By Lassina Zerbo
VIENNA, May 27 2015 (IPS)
The 2015 Nuclear Non-Proliferation Treaty (NPT) Review Conference wrapped up last week in New York without agreeing on an outcome document. While this is unfortunate, it is important to remember that the future of the nuclear non-proliferation regime will be determined by more than whether the Review Conference participants produced a document addressing all that currently ails the NPT-based regime.
At the same time, all NPT Member States not only affirmed the Comprehensive Nuclear-Test-Ban Treaty (CTBT) as an effective non-proliferation and disarmament measure that complements and reinforces the NPT, they also identified a legally binding test ban as an urgent priority.The CTBT is too important to let the rolling tides of history determine its fate.
The total cessation of nuclear test explosions has been an objective of the international community since just after the dawn of the nuclear age. Negotiated after the end of the Cold War and amidst fresh optimism over prospects for nuclear disarmament, the CTBT prohibits explosive nuclear testing by anyone, anywhere, without exception.
At the height of the Cold War, nearly 500 nuclear tests were carried out every decade. But since the CTBT opened for signature in 1996, only three countries have carried out nuclear tests. In fact, the Democratic People’s Republic of Korea is the only country in the world to have tested a nuclear device in more than 15 years. This is clear proof that the Treaty has been a resounding success in effectuating an end to nuclear testing.
The CTBT is not simply a handshake agreement between countries that they will promise to abide by the test ban. The Treaty is buttressed by a global network of over 300 monitoring stations constantly scanning the planet for signs of a nuclear explosion.
For those with any doubt that the CTBT is internationally and effectively verifiable, at 90 percent complete, the Treaty’s verification regime already provides a detection capability far better than what was thought to be attainable 20 years ago. We have succeeded in establishing the most sophisticated and extensive global verification regime ever conceived.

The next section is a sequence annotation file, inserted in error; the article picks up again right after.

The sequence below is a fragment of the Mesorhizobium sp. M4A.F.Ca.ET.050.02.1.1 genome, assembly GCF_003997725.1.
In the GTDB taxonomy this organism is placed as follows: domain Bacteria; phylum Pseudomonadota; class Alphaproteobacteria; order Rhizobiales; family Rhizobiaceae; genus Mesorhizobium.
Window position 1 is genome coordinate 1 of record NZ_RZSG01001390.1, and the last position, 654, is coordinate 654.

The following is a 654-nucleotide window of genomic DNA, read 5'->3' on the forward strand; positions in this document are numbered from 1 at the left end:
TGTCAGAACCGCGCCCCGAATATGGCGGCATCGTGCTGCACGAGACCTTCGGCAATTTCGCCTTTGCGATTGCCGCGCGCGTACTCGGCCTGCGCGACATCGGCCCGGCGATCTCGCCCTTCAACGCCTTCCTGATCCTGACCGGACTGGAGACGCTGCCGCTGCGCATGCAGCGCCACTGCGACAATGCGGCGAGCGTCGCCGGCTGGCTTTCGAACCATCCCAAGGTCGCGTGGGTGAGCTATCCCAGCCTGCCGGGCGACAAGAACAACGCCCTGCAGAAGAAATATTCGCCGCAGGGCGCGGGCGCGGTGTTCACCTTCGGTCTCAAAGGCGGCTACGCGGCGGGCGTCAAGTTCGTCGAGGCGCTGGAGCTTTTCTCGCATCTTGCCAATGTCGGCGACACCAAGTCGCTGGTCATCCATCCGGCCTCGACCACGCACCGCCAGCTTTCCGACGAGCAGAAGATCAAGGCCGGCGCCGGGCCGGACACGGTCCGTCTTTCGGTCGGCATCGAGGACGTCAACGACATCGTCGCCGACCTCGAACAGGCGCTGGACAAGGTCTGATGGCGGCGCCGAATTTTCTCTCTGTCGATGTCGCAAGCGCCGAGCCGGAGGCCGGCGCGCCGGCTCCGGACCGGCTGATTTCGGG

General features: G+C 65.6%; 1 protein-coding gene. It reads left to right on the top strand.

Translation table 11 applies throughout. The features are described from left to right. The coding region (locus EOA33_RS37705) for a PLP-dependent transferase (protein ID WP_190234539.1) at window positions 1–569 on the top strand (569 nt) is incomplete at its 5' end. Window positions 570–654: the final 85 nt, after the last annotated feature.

The determination to end nuclear testing has also played a decisive role in the NPT review process. The agreement to complete CTBT negotiations was one of the essential decisions that paved the way for the indefinite extension of the NPT in 1995. In 2000, NPT States Parties identified the entry into force of the CTBT as the first of 13 practical disarmament steps.
While NPT members are fractured on how to resolve many of the problems eroding the non-proliferation regime, securing a legally binding test ban is an unequivocal priority for all countries considering the statements from over 100 individual countries, as well as from various groups.
For instance, the statement from the 117 members of the Non-Aligned Movement (NAM) which are Party to the NPT – the largest group of countries – delivered by Iran, stressed the “significance of achieving the universal adherence to the CTBT and realizing its entry into force” and “strongly support[ed] a comprehensive ban on all forms of nuclear-weapon tests without exception, as well as any nuclear explosion, and reaffirm[ed] the importance of such a ban in the realization of objectives of the Non-Proliferation Treaty.”